At about 10:39 p.m. Wednesday, the Lightning finished off a 1-0 shutout of the Penguins to move onto the second round. More importantly for those around the D.C. area, it ensured that the Capitals had an opponent after waiting several days without knowing.
“It took a while,” forward Matt Bradley said.” I watched the Boston game and I figured if Montreal wins then I’d be able to go to bed, but then they didn’t, so I had to stay up another half hour to wait for the end of the Tampa-Pitt game.”
At that point, everyone got to start talking about the Caps against seemingly ancient goalie Dwayne Roloson and the exciting and dangerous Marty St. Louis and Steve Stamkos. And the Caps got to start working on defending and attacking Tampa Bay.
“It’s amazing, quite frankly, the difference of knowing who your opponent is and not knowing,” coach Bruce Boudreau said. “You feel like you’re just sort of waiting and lost in space, but it makes the series an awful lot closer which it is anyway when you’re going against a team in your own division.”
Having faced the Lightning six times this season, the Caps admit that there aren’t many secrets to be had between the two teams. So it’s less of a hindrance that preparations for Tampa Bay last less than 48 hours.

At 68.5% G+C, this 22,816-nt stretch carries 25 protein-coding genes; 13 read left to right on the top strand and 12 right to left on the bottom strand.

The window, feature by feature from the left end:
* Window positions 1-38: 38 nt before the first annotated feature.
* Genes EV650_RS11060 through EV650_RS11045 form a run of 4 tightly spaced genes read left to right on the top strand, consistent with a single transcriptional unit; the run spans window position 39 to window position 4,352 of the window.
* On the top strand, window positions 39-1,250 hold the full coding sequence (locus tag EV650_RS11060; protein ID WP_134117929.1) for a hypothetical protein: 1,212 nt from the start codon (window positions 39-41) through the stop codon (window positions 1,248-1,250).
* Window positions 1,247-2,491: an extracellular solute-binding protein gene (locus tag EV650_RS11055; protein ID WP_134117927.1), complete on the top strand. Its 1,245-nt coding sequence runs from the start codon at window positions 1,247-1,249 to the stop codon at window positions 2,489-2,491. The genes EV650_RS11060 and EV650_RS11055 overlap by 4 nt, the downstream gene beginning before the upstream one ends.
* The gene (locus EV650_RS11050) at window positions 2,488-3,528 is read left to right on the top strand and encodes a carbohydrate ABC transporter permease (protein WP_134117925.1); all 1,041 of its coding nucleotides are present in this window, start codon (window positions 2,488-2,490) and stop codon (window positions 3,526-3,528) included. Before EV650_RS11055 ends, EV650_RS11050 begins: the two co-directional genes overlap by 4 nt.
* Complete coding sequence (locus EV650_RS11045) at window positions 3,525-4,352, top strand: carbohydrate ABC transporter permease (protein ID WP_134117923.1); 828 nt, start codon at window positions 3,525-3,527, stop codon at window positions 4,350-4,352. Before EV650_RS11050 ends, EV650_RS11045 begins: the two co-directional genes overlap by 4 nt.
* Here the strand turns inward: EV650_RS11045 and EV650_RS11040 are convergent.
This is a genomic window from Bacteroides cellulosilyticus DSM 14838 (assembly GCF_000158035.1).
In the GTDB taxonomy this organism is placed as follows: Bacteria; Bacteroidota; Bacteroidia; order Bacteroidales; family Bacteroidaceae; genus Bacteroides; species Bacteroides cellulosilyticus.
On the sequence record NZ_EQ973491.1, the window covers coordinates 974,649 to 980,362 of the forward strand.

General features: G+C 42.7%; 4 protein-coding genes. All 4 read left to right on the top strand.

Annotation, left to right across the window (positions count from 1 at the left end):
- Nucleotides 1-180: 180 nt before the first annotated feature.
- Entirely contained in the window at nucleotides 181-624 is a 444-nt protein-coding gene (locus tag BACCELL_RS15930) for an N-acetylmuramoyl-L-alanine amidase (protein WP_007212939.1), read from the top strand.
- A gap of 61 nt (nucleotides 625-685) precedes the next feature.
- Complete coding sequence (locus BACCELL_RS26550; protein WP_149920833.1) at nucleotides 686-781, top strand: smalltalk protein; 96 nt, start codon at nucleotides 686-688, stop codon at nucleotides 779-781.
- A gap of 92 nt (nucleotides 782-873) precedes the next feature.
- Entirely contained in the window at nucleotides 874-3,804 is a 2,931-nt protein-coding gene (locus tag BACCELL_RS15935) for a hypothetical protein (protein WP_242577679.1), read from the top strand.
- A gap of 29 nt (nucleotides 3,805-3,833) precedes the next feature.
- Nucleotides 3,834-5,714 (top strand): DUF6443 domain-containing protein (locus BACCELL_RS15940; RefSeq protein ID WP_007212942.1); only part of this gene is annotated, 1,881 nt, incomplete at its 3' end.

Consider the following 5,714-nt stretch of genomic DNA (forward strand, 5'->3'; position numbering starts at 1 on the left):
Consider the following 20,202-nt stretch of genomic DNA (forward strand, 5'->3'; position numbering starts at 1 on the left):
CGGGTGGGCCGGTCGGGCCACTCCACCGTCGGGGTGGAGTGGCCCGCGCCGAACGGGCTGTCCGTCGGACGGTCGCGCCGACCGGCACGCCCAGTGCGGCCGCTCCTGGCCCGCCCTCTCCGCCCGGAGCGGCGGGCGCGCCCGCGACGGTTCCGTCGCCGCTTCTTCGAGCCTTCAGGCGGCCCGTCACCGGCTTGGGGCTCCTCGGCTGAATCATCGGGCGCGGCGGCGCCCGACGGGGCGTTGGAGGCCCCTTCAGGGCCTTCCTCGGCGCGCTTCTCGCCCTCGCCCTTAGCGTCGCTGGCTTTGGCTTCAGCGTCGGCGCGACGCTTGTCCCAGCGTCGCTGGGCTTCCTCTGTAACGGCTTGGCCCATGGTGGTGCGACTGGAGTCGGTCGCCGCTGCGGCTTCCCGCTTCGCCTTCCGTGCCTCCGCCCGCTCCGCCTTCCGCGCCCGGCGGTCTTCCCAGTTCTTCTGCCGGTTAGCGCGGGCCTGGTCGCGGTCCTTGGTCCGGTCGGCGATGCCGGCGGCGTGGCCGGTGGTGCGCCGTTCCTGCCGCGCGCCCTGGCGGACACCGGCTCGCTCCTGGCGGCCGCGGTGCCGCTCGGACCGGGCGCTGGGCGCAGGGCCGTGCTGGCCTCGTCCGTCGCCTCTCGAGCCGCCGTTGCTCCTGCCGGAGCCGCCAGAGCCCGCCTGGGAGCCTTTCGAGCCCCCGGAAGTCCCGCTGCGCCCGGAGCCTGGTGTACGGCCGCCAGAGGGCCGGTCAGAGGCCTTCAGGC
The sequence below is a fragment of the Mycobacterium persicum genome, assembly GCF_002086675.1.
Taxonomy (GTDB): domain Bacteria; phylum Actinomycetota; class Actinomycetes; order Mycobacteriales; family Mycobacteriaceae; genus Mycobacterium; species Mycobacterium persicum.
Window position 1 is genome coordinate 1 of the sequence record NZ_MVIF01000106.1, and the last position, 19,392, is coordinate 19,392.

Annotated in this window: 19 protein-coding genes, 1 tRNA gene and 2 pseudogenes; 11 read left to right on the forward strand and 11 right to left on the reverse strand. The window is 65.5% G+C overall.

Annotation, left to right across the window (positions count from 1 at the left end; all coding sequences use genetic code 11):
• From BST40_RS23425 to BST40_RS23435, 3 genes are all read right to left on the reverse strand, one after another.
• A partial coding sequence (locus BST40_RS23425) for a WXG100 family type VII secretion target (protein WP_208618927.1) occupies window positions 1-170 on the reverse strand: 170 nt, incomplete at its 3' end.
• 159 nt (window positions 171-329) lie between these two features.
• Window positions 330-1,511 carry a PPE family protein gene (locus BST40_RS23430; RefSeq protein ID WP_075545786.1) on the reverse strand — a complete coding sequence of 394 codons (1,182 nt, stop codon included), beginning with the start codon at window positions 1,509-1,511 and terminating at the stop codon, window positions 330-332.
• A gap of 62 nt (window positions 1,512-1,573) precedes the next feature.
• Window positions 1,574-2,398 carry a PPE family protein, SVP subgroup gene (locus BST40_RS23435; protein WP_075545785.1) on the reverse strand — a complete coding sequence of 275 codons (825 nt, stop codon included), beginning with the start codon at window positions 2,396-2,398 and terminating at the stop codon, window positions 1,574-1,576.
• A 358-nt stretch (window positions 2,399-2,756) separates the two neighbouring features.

“Now we can prepare for their tactics,” defenseman John Erskine said. “Not much time to do so, but at least we know who we’re playing now and we’re excited to get started.”
The sentiment was largely relief. For three days Caps players fielded questions about how odd it is not to know who they’re playing and which team they’d rather face. You can’t choose your opponent, so why bother?
But it’s all sorted out now.
“Yeah, we were sitting there, waiting and watching some of the other games, but it’s good to know who your opponent is,” defenseman Scott Hannan said. “We can gear up for them and expect a big game [Friday] night.”
Boudreau said “it’ll be interesting” about this series several times. That’s because there are so many different facets to this rivalry that it’s impossible to zero in on one story line. Knowing is half the battle, but now the Caps expect not just one big game but potentially seven.